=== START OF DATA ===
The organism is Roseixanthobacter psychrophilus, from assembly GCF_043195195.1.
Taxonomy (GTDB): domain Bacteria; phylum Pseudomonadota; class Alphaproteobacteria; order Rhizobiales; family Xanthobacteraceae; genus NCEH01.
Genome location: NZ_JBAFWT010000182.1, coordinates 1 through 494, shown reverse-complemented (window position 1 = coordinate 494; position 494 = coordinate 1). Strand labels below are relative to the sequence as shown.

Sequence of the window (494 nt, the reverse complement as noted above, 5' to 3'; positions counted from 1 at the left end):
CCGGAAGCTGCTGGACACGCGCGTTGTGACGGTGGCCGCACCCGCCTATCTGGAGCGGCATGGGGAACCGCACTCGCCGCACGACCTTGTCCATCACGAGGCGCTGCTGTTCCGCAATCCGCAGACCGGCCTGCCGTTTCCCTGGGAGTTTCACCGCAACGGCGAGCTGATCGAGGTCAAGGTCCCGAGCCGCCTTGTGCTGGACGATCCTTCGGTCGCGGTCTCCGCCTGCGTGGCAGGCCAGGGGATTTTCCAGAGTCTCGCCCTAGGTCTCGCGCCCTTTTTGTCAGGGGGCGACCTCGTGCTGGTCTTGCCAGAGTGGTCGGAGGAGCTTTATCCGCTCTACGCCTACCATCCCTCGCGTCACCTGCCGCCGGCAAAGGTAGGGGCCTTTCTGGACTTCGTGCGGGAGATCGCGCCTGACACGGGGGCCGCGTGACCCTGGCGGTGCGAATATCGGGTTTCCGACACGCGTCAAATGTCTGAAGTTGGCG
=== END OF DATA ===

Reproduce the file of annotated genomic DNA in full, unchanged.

The organism is Roseixanthobacter psychrophilus, from assembly GCF_043195195.1.
Taxonomy (GTDB): domain Bacteria; phylum Pseudomonadota; class Alphaproteobacteria; order Rhizobiales; family Xanthobacteraceae; genus NCEH01.
Genome location: NZ_JBAFWT010000182.1, coordinates 1 through 494, shown reverse-complemented (window position 1 = coordinate 494; position 494 = coordinate 1). Strand labels below are relative to the sequence as shown.

Sequence of the window (494 nt, the reverse complement as noted above, 5' to 3'; positions counted from 1 at the left end):
CCGGAAGCTGCTGGACACGCGCGTTGTGACGGTGGCCGCACCCGCCTATCTGGAGCGGCATGGGGAACCGCACTCGCCGCACGACCTTGTCCATCACGAGGCGCTGCTGTTCCGCAATCCGCAGACCGGCCTGCCGTTTCCCTGGGAGTTTCACCGCAACGGCGAGCTGATCGAGGTCAAGGTCCCGAGCCGCCTTGTGCTGGACGATCCTTCGGTCGCGGTCTCCGCCTGCGTGGCAGGCCAGGGGATTTTCCAGAGTCTCGCCCTAGGTCTCGCGCCCTTTTTGTCAGGGGGCGACCTCGTGCTGGTCTTGCCAGAGTGGTCGGAGGAGCTTTATCCGCTCTACGCCTACCATCCCTCGCGTCACCTGCCGCCGGCAAAGGTAGGGGCCTTTCTGGACTTCGTGCGGGAGATCGCGCCTGACACGGGGGCCGCGTGACCCTGGCGGTGCGAATATCGGGTTTCCGACACGCGTCAAATGTCTGAAGTTGGCG